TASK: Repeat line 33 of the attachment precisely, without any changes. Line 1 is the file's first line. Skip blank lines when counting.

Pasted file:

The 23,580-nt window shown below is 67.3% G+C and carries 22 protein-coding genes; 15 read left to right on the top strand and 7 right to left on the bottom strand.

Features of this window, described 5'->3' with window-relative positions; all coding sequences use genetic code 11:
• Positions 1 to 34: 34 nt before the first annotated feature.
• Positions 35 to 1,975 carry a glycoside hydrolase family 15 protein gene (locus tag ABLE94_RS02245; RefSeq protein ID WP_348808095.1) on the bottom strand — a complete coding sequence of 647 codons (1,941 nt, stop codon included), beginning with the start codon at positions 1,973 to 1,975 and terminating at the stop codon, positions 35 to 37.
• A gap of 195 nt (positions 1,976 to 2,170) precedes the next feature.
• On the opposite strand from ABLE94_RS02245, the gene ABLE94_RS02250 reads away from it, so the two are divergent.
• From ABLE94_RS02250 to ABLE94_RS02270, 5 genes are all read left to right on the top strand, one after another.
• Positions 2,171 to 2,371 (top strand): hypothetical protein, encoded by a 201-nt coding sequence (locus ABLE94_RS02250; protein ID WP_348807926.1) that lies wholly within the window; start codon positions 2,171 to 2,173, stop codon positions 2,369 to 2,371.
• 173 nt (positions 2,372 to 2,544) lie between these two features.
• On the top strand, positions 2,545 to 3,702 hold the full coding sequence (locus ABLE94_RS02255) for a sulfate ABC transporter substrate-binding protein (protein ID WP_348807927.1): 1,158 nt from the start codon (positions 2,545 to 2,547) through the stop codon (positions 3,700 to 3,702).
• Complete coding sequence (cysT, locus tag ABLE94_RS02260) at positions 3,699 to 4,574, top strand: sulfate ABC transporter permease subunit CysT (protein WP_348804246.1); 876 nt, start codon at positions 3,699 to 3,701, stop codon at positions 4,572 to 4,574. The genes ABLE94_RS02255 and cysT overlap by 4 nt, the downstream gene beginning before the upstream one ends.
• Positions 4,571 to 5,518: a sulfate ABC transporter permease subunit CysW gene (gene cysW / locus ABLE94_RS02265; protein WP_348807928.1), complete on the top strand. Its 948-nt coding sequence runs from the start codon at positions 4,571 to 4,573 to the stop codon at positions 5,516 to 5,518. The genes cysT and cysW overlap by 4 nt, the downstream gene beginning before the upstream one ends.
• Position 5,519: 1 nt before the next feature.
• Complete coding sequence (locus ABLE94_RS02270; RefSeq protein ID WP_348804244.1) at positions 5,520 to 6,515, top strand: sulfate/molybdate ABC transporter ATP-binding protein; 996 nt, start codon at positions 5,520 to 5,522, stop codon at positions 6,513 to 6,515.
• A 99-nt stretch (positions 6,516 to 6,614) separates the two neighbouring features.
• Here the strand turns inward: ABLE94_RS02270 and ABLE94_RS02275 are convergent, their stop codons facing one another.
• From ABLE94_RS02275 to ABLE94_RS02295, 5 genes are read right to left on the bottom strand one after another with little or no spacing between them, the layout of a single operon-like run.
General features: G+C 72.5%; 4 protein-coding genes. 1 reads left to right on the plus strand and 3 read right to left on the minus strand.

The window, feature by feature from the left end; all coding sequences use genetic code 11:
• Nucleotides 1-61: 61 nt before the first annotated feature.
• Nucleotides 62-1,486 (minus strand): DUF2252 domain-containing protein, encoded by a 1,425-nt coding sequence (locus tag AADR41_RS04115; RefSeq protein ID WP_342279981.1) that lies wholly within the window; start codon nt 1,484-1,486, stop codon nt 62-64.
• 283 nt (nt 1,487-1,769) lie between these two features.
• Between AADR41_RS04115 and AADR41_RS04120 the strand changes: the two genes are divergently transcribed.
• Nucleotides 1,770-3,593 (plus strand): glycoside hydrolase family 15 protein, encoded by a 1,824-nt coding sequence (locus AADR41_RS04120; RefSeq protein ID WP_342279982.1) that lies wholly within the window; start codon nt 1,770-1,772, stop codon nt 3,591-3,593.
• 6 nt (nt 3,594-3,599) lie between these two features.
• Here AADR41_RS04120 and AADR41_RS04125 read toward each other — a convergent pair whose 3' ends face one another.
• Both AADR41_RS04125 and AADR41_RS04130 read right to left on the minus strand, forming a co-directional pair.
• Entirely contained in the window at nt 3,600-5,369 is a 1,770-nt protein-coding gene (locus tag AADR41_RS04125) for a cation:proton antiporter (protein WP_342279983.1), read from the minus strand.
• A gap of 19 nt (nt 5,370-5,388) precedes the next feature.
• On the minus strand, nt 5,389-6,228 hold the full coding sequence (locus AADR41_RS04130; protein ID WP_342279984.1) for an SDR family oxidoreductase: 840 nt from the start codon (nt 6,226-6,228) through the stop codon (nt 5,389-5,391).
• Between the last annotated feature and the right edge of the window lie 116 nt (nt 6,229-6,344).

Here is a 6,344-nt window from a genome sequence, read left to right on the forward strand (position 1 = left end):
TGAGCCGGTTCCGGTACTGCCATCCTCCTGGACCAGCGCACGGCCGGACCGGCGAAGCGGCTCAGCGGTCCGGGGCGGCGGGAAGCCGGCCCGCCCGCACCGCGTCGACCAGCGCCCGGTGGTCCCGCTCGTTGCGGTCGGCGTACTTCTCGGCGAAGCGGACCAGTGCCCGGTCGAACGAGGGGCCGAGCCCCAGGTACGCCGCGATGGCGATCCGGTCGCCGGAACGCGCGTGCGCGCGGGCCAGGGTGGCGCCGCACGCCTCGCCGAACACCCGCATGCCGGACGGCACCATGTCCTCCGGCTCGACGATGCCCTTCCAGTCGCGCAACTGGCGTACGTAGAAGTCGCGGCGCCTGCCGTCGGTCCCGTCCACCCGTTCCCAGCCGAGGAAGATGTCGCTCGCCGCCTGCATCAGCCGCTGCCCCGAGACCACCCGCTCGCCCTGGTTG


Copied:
TGAGCCGGTTCCGGTACTGCCATCCTCCTGGACCAGCGCACGGCCGGACCGGCGAAGCGGCTCAGCGGTCCGGGGCGGCGGGAAGCCGGCCCGCCCGCACCGCGTCGACCAGCGCCCGGTGGTCCCGCTCGTTGCGGTCGGCGTACTTCTCGGCGAAGCGGACCAGTGCCCGGTCGAACGAGGGGCCGAGCCCCAGGTACGCCGCGATGGCGATCCGGTCGCCGGAACGCGCGTGCGCGCGGGCCAGGGTGGCGCCGCACGCCTCGCCGAACACCCGCATGCCGGACGGCACCATGTCCTCCGGCTCGACGATGCCCTTCCAGTCGCGCAACTGGCGTACGTAGAAGTCGCGGCGCCTGCCGTCGGTCCCGTCCACCCGTTCCCAGCCGAGGAAGATGTCGCTCGCCGCCTGCATCAGCCGCTGCCCCGAGACCACCCGCTCGCCCTGGTTG